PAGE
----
“The United States has a deep and abiding commitment to protecting and promoting religious freedom for all people everywhere,” said Secretary of State Antony Blinken at the civil society organized and led International Religious Freedom Summit in June.
“Freedom of religion is a human right. We know the world is safer and more stable when people have the chance to practice their faith freely and to contribute their fullest selves to their community success."
One of the ways the State Department promotes the freedom of religion or belief abroad is through the Office of International Religious Freedom. Ambassador at Large for International Religious Freedom Rashad Hussain engages with foreign governments, members of religious minority groups, civil society advocates, and religious leaders to advance cooperation, mutual respect, and inclusion.
In March, Secretary Blinken determined that members of Burma's military committed genocide and crimes against humanity against Rohingya, who are predominantly Muslim. He also recognized the atrocities against members of other ethnic and religious minority groups in Burma.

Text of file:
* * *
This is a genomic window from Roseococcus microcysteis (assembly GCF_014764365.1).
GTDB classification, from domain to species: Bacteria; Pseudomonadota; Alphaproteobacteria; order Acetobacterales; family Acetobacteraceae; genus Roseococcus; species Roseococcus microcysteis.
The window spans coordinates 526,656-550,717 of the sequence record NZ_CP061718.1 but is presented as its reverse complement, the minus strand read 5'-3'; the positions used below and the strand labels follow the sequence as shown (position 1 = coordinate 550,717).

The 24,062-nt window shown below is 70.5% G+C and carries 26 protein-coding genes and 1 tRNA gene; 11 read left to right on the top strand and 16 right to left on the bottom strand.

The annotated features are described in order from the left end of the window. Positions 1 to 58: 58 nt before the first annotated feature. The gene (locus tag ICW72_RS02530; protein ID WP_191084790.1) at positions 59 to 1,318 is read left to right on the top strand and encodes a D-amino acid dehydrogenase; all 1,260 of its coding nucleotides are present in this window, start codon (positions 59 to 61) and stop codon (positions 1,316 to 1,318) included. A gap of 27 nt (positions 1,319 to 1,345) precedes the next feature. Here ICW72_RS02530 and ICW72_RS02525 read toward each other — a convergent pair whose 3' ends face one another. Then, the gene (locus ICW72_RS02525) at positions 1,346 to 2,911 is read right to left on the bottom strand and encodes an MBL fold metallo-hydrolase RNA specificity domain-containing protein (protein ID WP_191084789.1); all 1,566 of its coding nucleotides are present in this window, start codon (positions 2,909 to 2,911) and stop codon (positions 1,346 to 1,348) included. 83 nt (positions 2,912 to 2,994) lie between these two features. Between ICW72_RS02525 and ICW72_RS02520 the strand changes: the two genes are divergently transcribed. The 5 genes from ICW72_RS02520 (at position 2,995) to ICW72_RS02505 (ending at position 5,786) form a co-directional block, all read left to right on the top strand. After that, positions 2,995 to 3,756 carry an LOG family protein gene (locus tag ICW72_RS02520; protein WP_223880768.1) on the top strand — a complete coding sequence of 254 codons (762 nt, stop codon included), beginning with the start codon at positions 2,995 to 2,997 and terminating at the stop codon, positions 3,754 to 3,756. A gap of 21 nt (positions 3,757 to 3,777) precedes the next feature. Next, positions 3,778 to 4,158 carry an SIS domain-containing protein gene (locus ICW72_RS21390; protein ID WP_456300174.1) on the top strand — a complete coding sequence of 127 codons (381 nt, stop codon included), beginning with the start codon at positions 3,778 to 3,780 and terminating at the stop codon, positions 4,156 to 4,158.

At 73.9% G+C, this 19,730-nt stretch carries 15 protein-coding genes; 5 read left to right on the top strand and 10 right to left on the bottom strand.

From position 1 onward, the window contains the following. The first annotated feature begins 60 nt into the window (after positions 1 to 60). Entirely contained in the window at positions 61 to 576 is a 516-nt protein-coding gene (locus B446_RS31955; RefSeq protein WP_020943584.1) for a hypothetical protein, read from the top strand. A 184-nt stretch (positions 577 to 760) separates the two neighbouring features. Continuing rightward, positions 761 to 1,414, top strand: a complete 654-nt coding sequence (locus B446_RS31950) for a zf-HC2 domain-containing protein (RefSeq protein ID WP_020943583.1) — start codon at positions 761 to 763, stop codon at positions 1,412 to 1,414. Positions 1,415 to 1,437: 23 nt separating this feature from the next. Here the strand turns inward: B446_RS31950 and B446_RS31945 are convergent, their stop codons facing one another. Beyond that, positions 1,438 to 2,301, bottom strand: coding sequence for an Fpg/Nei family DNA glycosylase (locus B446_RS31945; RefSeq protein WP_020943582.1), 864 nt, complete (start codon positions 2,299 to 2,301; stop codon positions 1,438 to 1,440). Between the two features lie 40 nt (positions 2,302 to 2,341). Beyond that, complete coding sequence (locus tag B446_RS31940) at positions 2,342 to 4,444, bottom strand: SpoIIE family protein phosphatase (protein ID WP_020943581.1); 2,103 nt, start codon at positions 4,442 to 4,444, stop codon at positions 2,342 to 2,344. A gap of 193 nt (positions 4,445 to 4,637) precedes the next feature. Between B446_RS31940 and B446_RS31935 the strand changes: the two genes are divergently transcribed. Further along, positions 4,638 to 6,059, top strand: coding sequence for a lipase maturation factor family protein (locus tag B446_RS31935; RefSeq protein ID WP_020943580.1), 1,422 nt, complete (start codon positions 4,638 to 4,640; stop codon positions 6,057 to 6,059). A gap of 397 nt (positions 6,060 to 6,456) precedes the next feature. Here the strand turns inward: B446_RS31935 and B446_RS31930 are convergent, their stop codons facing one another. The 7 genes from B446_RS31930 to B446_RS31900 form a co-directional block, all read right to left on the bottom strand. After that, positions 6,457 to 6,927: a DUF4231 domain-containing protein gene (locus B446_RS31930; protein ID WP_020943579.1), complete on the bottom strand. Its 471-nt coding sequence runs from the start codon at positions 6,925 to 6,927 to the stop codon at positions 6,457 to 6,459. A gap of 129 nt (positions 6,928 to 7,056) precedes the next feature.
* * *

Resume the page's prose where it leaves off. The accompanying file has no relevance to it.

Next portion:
Another way the State Department brings attention to religious freedom trends is through its annual International Religious Freedom Report. This year’s report noted the rise of antisemitism, anti-Muslim hatred, and attacks on members of religious minority groups and people who choose not to believe. Secretary Blinken stressed that the State Department will continue to speak up about threats, attacks, and discrimination wherever they occur and will look to civil society as a partner in promoting religious freedom:
“We can't do this work without our partners across civil society. They lift up the voices of those suffering from persecution. They open our eyes to atrocities and abuses on the ground, and they offer support, shelter, a safe haven to practice their faith openly or a platform to speak up to those suffering.”
Secretary Blinken urged civil society groups who had convened and attended the IRF Summit to “keep partnering with [the United States] and with each other, especially across faiths and beliefs, to advance the cause of religious freedom. Keep documenting abuses as well as progress,” he added, “and keep holding governments like ours accountable to defend these rights. Our communities and our countries will be better off for [civil society] efforts.”